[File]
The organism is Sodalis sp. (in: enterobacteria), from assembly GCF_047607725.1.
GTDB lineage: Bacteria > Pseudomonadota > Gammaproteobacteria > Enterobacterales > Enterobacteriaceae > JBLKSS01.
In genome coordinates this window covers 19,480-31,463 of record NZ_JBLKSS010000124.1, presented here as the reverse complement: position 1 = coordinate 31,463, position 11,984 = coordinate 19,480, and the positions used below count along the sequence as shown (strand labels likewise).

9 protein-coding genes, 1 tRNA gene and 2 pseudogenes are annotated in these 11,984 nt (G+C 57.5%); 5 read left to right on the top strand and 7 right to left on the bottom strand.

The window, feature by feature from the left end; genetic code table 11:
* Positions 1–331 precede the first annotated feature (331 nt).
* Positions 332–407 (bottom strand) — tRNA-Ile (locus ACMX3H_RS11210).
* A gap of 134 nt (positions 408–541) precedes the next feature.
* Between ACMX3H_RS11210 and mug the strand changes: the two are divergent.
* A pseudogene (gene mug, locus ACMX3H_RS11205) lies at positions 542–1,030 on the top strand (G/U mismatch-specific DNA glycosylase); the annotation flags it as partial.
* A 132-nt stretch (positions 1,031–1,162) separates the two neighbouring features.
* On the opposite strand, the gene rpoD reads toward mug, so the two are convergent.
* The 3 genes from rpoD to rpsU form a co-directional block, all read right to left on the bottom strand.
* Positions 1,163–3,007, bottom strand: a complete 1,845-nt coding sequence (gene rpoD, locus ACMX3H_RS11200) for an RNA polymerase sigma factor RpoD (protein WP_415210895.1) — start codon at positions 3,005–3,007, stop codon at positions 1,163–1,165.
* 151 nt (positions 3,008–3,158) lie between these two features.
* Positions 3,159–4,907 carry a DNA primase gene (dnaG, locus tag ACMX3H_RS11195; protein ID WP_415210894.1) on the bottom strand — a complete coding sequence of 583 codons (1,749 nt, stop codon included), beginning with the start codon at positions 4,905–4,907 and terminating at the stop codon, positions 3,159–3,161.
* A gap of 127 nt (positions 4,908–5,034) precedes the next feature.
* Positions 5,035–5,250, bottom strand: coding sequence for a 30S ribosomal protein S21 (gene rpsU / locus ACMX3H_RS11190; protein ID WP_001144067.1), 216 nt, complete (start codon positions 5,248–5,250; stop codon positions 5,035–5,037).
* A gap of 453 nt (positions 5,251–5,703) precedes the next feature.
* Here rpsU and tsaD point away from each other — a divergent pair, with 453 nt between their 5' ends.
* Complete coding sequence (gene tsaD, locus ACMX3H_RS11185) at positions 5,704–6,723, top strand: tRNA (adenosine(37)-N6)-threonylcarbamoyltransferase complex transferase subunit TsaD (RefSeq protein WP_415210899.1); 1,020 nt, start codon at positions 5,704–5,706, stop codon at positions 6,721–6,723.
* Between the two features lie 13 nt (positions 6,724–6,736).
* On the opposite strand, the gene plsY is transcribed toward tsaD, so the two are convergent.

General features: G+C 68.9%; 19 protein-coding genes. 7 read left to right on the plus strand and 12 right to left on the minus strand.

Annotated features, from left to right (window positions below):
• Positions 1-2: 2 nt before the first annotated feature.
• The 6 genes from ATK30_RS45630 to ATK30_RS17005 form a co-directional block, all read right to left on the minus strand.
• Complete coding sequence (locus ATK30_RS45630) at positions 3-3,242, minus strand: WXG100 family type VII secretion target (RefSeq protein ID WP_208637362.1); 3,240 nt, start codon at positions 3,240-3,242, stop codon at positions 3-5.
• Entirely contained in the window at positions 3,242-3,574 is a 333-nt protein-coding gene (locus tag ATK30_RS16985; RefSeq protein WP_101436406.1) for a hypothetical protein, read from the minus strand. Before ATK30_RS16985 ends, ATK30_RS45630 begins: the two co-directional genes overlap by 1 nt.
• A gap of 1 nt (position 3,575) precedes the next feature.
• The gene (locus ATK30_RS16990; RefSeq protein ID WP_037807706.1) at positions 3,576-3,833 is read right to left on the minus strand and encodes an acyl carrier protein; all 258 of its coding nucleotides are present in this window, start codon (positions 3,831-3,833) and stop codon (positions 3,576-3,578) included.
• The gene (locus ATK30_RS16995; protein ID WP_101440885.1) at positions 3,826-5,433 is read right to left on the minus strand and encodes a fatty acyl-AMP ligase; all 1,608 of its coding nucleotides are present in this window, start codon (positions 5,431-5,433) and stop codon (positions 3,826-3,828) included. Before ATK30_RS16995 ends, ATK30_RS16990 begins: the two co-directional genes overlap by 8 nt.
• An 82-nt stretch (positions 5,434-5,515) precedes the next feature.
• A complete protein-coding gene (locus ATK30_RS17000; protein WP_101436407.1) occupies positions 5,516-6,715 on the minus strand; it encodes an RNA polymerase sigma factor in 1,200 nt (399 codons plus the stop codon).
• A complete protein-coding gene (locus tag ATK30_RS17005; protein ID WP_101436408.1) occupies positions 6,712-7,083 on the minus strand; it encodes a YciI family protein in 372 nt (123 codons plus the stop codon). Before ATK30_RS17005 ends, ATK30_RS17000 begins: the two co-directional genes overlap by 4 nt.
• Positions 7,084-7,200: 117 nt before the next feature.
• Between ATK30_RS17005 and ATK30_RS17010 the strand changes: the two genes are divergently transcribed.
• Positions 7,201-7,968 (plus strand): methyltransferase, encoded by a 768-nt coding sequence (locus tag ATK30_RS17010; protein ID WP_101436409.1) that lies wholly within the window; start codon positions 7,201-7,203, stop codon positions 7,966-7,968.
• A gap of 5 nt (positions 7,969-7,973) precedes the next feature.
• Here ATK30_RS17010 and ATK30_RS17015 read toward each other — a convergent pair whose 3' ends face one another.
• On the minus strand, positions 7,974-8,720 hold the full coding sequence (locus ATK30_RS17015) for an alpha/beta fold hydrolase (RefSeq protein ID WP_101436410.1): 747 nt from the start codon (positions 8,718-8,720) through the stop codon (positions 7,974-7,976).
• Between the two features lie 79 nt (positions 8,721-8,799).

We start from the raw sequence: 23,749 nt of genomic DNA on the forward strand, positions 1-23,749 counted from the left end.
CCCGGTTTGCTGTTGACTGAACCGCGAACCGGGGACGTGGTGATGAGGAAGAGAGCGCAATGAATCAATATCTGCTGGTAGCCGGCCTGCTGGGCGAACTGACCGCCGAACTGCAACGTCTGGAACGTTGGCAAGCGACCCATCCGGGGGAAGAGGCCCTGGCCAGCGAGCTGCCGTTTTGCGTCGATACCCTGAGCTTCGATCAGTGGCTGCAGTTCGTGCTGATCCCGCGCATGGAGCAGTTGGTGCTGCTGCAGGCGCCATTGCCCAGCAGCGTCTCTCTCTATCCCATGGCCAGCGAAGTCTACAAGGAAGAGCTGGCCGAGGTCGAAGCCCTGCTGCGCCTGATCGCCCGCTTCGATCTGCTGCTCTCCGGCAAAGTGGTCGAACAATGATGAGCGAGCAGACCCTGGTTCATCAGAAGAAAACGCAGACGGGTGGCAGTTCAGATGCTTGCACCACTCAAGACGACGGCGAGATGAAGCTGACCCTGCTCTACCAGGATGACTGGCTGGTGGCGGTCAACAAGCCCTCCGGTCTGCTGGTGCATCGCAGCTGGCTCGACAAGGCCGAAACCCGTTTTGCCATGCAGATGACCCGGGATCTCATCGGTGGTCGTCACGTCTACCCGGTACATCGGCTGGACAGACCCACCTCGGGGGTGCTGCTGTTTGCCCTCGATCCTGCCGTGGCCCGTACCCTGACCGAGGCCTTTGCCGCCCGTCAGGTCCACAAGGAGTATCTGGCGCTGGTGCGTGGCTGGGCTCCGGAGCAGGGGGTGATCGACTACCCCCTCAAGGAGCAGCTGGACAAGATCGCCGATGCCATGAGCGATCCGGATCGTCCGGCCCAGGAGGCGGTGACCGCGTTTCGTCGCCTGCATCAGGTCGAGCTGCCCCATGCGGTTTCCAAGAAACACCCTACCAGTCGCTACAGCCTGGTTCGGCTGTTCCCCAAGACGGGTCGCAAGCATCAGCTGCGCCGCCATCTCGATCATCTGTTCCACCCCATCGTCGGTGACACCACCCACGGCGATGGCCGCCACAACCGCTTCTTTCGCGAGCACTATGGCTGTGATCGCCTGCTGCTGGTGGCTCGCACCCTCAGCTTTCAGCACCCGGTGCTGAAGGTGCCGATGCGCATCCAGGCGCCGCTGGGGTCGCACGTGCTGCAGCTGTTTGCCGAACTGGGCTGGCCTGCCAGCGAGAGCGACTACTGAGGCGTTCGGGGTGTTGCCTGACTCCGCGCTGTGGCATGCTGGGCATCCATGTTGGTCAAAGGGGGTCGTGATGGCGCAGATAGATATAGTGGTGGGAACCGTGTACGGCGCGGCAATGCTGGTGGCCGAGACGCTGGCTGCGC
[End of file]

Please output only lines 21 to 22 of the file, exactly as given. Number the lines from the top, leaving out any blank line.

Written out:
* Complete coding sequence (gene tsaD, locus ACMX3H_RS11185) at positions 5,704–6,723, top strand: tRNA (adenosine(37)-N6)-threonylcarbamoyltransferase complex transferase subunit TsaD (RefSeq protein WP_415210899.1); 1,020 nt, start codon at positions 5,704–5,706, stop codon at positions 6,721–6,723.
* Between the two features lie 13 nt (positions 6,724–6,736).